Laramie Daily Boomerang, Jeremy Martin, Associated Press
LARAMIE, Wyo. — Computer-simulated blocks gallop across a screen.
Multi-colored, they started as blobs that barely wiggled, but over time and through multiple generations, each one took shape into something similar to a horse or giraffe.
"To me, they look alive, not robotic," said Jeff Clune, University of Wyoming computer science assistant professor. "They're quirky but still functional. They have that 'je ne sais quoi' of nature, with no human input."
Clune started up UW's evolving artificial intelligence lab in January 2013 and since then, four students have published research in peer-reviewed scientific journals. Several of his students have won national awards from Associated for Computing Machinery to NASA space grants.
He currently has five Ph.D. students, two master's students, two undergraduate students and one Laramie High School student.
Clune and his 10 students spend their days using evolution to create smarter robots.
Artificial intelligence in robots is a software limitation, and most robots can't walk across a floor without tripping, Clune said.
"When I read news like firefighters dying, I think we should be sending in robots to do that," Clune said. "We're trying to harness the power of evolution. It's an extremely creative and powerful design force. Can we use that process to evolve robots? We can harness it, and when we do, evolution comes up with something smarter than humans can design."
The basic concept is Darwinian evolution and survival of the fittest, he said.
Evolving the robots starts with a set of genomes or traits, which are then randomly mutated to achieve a next generation of organisms or objects. The process is repeated until the desired outcome is achieved, from robots that can save human lives or simply pick up a set of keys, Clune said.
The software responsible for developing the robot is given a desired end result or goal, the programmer hits "go" and wakes up the next morning to see how evolution worked its magic, Clune said.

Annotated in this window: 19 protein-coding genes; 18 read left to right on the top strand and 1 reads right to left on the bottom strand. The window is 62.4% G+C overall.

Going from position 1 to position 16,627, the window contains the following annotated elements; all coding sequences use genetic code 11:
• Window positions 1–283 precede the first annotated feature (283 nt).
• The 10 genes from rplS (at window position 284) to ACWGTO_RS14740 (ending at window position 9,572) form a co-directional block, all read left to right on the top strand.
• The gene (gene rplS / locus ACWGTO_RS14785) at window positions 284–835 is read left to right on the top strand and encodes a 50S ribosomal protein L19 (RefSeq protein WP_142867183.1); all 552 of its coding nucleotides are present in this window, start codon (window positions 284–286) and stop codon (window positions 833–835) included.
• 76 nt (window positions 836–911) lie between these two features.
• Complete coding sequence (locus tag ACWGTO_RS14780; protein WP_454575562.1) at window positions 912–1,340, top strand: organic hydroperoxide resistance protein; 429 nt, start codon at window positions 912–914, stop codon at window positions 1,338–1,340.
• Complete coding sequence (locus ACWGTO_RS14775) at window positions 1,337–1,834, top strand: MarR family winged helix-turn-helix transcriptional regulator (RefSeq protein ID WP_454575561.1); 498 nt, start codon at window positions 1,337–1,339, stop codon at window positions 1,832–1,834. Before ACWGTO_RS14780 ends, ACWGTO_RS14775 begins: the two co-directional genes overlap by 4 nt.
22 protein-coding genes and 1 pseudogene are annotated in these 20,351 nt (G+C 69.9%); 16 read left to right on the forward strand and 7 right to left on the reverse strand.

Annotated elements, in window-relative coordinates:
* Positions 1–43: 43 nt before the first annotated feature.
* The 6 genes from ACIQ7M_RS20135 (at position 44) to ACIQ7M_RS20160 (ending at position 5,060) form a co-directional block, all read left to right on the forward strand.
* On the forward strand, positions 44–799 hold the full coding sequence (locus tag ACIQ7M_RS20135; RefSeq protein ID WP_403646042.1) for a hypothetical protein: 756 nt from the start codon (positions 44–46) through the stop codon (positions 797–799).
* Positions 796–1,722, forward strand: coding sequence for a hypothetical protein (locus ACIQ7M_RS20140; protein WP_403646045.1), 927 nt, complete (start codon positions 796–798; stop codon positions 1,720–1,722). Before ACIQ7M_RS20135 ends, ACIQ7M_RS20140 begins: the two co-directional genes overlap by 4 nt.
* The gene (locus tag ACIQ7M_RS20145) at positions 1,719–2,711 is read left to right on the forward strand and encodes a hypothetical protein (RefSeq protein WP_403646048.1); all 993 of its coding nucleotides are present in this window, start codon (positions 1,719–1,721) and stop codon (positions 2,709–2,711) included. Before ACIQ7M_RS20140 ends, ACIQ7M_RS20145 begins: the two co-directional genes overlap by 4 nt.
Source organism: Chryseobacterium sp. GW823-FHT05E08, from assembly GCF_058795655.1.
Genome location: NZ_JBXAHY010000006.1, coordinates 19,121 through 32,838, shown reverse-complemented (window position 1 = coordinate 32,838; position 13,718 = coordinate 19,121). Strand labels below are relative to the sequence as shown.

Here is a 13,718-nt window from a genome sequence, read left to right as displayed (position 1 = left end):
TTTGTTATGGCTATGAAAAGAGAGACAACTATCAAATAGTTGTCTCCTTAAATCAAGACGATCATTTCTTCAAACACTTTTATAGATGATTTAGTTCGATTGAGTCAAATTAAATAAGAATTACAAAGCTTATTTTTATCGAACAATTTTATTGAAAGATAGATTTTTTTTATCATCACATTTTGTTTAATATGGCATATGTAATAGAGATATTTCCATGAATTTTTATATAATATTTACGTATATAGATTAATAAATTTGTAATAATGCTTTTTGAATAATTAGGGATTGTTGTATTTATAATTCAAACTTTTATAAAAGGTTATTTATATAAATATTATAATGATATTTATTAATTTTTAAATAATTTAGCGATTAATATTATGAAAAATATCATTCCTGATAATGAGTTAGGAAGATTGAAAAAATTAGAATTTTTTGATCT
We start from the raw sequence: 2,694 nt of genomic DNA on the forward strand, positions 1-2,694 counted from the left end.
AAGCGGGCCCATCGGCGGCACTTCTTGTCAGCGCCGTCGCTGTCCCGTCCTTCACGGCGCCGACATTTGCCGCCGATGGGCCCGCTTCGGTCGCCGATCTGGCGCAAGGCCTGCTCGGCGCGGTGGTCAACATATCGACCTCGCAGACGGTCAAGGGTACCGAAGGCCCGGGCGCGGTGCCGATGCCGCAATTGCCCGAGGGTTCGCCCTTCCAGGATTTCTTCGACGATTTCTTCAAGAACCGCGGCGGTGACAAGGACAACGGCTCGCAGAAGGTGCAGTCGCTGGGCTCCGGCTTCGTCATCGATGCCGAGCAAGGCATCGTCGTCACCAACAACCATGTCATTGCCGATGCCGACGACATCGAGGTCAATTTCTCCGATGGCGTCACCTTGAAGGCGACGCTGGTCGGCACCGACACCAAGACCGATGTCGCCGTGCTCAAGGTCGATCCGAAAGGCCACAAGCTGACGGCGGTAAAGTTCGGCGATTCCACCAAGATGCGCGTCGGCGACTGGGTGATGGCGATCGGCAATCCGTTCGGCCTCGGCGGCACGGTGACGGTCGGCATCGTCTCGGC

As a visiting scientist at Cornell University, Clune successfully attempted the same process on a robot. He said other techniques were used to try to program the robot, but evolution was the only process to successfully make it walk.
"Nature already produced these designs," Clune said. "We want to engineer robots that rival nature and are as agile and smart. If you tried writing code to do it, you probably couldn't.
"Evolution has figured out how to build self-assembling molecules."
Along with designing, building and evolving robots, Clune created endlessforms.com, a website where users can apply the same evolutionary techniques to common objects such as lamps or jewelry. By selecting a starting point, users then choose which attributes they want in their designs. Once the object looks as desired, it can be printed on a three-dimensional printer using any material.
Technology could become so advanced that everyone will have a three-dimensional printer in their home and the challenge will become learning how to design an object, Clune said.
Access to such technology — and the evolution of artificial intelligence — raises ethical concerns such as developing robots smarter and more powerful than humans, he said. One of Clune's lecture days is devoted to the topic. He said every technological advancement has its positives and negatives, but history has shown the positives outweigh the negatives.
"It's not going to happen by accident," Clune said. "Right now, it can't walk and chew gum at the same time. Give it 10, 20, 50 years and we'll have to seriously think about whether we're creating technology that could usurp control from us."
After earning two philosophy degrees, Clune decided to pursue computer science because he was fascinated by how intelligence works. He said he marveled at what nature produced and how a sense of being emerges from a collection of cells, leading him to try to understand evolving artificial intelligence.
"You as the designer get to say what you want and it's up to evolution to produce and accomplish that goal," Clune said. "I thought the best way to understand my own brain was to build one. I'm learning a lot about how evolution did it by doing it myself."
Information from: Laramie Boomerang, http://www.laramieboomerang.com
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